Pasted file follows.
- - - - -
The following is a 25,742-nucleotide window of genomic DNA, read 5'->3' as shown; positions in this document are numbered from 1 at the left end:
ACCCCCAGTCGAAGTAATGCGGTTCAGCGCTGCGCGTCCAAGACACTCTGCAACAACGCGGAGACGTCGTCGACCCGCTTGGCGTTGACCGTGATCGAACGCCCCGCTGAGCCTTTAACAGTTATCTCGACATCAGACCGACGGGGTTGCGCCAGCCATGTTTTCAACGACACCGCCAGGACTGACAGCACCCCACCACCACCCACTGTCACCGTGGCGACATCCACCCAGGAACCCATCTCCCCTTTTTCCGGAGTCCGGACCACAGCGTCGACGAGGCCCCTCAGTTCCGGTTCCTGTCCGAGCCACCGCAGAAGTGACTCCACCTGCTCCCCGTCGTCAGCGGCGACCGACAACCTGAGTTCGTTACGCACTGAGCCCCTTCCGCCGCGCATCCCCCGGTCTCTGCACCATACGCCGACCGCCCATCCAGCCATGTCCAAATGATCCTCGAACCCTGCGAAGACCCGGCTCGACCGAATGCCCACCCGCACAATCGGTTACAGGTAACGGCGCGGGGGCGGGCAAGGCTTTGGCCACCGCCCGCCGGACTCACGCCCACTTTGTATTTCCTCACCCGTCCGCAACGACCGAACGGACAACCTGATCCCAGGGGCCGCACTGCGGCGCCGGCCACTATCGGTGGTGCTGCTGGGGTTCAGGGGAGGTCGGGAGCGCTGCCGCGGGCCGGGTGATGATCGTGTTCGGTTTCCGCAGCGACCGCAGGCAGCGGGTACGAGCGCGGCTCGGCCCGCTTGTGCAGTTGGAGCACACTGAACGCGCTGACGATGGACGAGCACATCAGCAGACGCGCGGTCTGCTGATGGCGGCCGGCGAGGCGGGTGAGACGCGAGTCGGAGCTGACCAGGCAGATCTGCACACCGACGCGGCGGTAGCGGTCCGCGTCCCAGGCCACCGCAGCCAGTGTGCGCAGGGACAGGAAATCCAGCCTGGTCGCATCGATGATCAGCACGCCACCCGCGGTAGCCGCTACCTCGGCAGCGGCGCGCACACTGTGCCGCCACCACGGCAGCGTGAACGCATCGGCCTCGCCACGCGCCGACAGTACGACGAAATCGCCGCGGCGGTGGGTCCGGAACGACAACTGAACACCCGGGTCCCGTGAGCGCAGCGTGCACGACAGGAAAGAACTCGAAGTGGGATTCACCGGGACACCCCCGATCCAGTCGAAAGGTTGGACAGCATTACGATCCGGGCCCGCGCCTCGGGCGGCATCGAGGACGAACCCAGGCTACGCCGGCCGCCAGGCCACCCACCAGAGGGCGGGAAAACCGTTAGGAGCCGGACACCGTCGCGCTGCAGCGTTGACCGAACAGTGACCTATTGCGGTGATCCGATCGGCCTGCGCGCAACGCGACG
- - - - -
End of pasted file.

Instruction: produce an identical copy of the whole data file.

The following is a 25,742-nucleotide window of genomic DNA, read 5'->3' as shown; positions in this document are numbered from 1 at the left end:
ACCCCCAGTCGAAGTAATGCGGTTCAGCGCTGCGCGTCCAAGACACTCTGCAACAACGCGGAGACGTCGTCGACCCGCTTGGCGTTGACCGTGATCGAACGCCCCGCTGAGCCTTTAACAGTTATCTCGACATCAGACCGACGGGGTTGCGCCAGCCATGTTTTCAACGACACCGCCAGGACTGACAGCACCCCACCACCACCCACTGTCACCGTGGCGACATCCACCCAGGAACCCATCTCCCCTTTTTCCGGAGTCCGGACCACAGCGTCGACGAGGCCCCTCAGTTCCGGTTCCTGTCCGAGCCACCGCAGAAGTGACTCCACCTGCTCCCCGTCGTCAGCGGCGACCGACAACCTGAGTTCGTTACGCACTGAGCCCCTTCCGCCGCGCATCCCCCGGTCTCTGCACCATACGCCGACCGCCCATCCAGCCATGTCCAAATGATCCTCGAACCCTGCGAAGACCCGGCTCGACCGAATGCCCACCCGCACAATCGGTTACAGGTAACGGCGCGGGGGCGGGCAAGGCTTTGGCCACCGCCCGCCGGACTCACGCCCACTTTGTATTTCCTCACCCGTCCGCAACGACCGAACGGACAACCTGATCCCAGGGGCCGCACTGCGGCGCCGGCCACTATCGGTGGTGCTGCTGGGGTTCAGGGGAGGTCGGGAGCGCTGCCGCGGGCCGGGTGATGATCGTGTTCGGTTTCCGCAGCGACCGCAGGCAGCGGGTACGAGCGCGGCTCGGCCCGCTTGTGCAGTTGGAGCACACTGAACGCGCTGACGATGGACGAGCACATCAGCAGACGCGCGGTCTGCTGATGGCGGCCGGCGAGGCGGGTGAGACGCGAGTCGGAGCTGACCAGGCAGATCTGCACACCGACGCGGCGGTAGCGGTCCGCGTCCCAGGCCACCGCAGCCAGTGTGCGCAGGGACAGGAAATCCAGCCTGGTCGCATCGATGATCAGCACGCCACCCGCGGTAGCCGCTACCTCGGCAGCGGCGCGCACACTGTGCCGCCACCACGGCAGCGTGAACGCATCGGCCTCGCCACGCGCCGACAGTACGACGAAATCGCCGCGGCGGTGGGTCCGGAACGACAACTGAACACCCGGGTCCCGTGAGCGCAGCGTGCACGACAGGAAAGAACTCGAAGTGGGATTCACCGGGACACCCCCGATCCAGTCGAAAGGTTGGACAGCATTACGATCCGGGCCCGCGCCTCGGGCGGCATCGAGGACGAACCCAGGCTACGCCGGCCGCCAGGCCACCCACCAGAGGGCGGGAAAACCGTTAGGAGCCGGACACCGTCGCGCTGCAGCGTTGACCGAACAGTGACCTATTGCGGTGATCCGATCGGCCTGCGCGCAACGCGACG